Miners, diggers, ferals and show-men

Creative school–community projects

Authored by: Pat Thomson

The Routledge International Handbook of Creative Learning

Print publication date:  July  2011
Online publication date:  July  2011

Print ISBN: 9780415548892
eBook ISBN: 9780203817568
Adobe ISBN: 9781136730047


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The notion of ‘active citizenship’ has a long history. Underpinning active citizenship approaches in the formal curriculum are a variety of views about the necessity for young people to take more active, creative, ‘real’ roles in schools. Arguments that are offered include:

young people can learn about democracy and citizenship through a formal course of study, but will learn to be constructive members of a democracy if they have experience and practice in citizenship;

the learnings in civics become more relevant when they are connected to actual ‘real-life’ democratic participation in activities – this means giving students ‘real things to do’ (Holdsworth, 2000) rather than having them as token participants;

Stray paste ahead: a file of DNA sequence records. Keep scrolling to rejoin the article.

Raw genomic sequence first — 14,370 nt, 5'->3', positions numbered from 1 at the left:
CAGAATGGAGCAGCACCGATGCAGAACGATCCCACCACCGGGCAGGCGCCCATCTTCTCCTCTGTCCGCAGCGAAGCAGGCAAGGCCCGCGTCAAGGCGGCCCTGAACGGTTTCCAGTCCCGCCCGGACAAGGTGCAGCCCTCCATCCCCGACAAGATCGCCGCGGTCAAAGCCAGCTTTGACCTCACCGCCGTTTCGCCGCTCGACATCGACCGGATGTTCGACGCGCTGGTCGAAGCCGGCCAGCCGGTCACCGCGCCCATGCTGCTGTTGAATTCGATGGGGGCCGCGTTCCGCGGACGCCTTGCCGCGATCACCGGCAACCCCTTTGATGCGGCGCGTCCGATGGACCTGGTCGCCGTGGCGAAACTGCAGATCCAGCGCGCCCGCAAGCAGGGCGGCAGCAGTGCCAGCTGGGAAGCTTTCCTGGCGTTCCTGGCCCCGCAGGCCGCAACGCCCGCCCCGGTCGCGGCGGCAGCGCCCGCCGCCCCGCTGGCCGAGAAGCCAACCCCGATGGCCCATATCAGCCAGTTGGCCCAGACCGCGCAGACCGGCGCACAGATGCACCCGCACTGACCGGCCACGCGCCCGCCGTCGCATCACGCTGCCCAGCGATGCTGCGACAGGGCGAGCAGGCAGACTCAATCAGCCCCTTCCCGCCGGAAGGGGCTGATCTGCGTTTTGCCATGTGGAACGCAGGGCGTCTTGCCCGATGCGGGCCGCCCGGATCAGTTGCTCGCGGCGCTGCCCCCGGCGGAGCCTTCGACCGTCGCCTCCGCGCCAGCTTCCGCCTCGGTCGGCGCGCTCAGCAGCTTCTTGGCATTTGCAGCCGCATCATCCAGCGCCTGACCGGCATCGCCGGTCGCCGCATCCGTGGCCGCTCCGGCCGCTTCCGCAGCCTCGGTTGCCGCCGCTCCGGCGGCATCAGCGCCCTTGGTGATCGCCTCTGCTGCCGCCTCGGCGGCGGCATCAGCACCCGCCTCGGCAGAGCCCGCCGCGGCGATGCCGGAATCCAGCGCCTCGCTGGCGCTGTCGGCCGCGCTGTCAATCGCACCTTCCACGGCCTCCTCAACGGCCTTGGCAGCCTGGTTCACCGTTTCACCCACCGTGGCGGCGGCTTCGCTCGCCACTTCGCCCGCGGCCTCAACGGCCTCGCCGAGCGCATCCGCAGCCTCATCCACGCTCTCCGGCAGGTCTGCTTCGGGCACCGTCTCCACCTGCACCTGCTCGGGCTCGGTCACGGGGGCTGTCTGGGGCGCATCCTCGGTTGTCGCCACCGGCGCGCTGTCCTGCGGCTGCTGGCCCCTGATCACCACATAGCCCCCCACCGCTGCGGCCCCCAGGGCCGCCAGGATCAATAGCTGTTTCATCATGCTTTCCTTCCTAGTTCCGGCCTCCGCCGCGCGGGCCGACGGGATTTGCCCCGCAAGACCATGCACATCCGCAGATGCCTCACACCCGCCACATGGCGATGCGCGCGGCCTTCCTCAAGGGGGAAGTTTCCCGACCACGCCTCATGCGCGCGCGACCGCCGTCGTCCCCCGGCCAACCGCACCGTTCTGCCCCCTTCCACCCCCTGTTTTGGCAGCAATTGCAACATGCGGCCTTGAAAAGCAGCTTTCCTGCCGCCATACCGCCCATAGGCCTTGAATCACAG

the school is a social microcosm and it is therefore important that it function in ways that are congruent with what students are being taught in the formal curriculum – this means ‘good governance’ (Pearl and Knight, 1999);

many young people are alienated both from society at large and from schools (Mellor, 1998); in order to re-engage students in schools, and therefore in wider society, schools must work on ways in which young people can be reconnected with the curriculum and involved in wider school and community activities (Semmens and Stokes, 1997);

young people are in fact already citizens (Wyn, 1995) whose rights to participate in decisions that affect them are daily violated in schools; according students more active roles is therefore to allow them to be functioning members of society.

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